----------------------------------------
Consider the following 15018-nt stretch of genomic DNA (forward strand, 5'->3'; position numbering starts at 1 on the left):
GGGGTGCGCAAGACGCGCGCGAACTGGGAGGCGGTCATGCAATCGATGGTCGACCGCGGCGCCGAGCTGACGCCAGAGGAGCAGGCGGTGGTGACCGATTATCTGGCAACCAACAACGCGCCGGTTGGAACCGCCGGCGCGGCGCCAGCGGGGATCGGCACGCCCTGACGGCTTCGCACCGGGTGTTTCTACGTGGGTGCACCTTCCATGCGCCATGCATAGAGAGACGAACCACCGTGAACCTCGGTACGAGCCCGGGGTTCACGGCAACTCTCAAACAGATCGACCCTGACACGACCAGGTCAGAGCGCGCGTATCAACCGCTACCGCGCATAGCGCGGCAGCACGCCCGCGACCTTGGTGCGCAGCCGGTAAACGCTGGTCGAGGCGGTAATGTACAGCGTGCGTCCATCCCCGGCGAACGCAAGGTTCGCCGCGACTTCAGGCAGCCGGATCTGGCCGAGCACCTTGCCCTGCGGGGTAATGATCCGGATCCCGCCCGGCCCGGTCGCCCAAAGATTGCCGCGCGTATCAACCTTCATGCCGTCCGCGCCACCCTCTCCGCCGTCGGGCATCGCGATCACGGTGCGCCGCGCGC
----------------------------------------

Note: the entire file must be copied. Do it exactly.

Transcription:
Consider the following 15018-nt stretch of genomic DNA (forward strand, 5'->3'; position numbering starts at 1 on the left):
GGGGTGCGCAAGACGCGCGCGAACTGGGAGGCGGTCATGCAATCGATGGTCGACCGCGGCGCCGAGCTGACGCCAGAGGAGCAGGCGGTGGTGACCGATTATCTGGCAACCAACAACGCGCCGGTTGGAACCGCCGGCGCGGCGCCAGCGGGGATCGGCACGCCCTGACGGCTTCGCACCGGGTGTTTCTACGTGGGTGCACCTTCCATGCGCCATGCATAGAGAGACGAACCACCGTGAACCTCGGTACGAGCCCGGGGTTCACGGCAACTCTCAAACAGATCGACCCTGACACGACCAGGTCAGAGCGCGCGTATCAACCGCTACCGCGCATAGCGCGGCAGCACGCCCGCGACCTTGGTGCGCAGCCGGTAAACGCTGGTCGAGGCGGTAATGTACAGCGTGCGTCCATCCCCGGCGAACGCAAGGTTCGCCGCGACTTCAGGCAGCCGGATCTGGCCGAGCACCTTGCCCTGCGGGGTAATGATCCGGATCCCGCCCGGCCCGGTCGCCCAAAGATTGCCGCGCGTATCAACCTTCATGCCGTCCGCGCCACCCTCTCCGCCGTCGGGCATCGCGATCACGGTGCGCCGCGCGC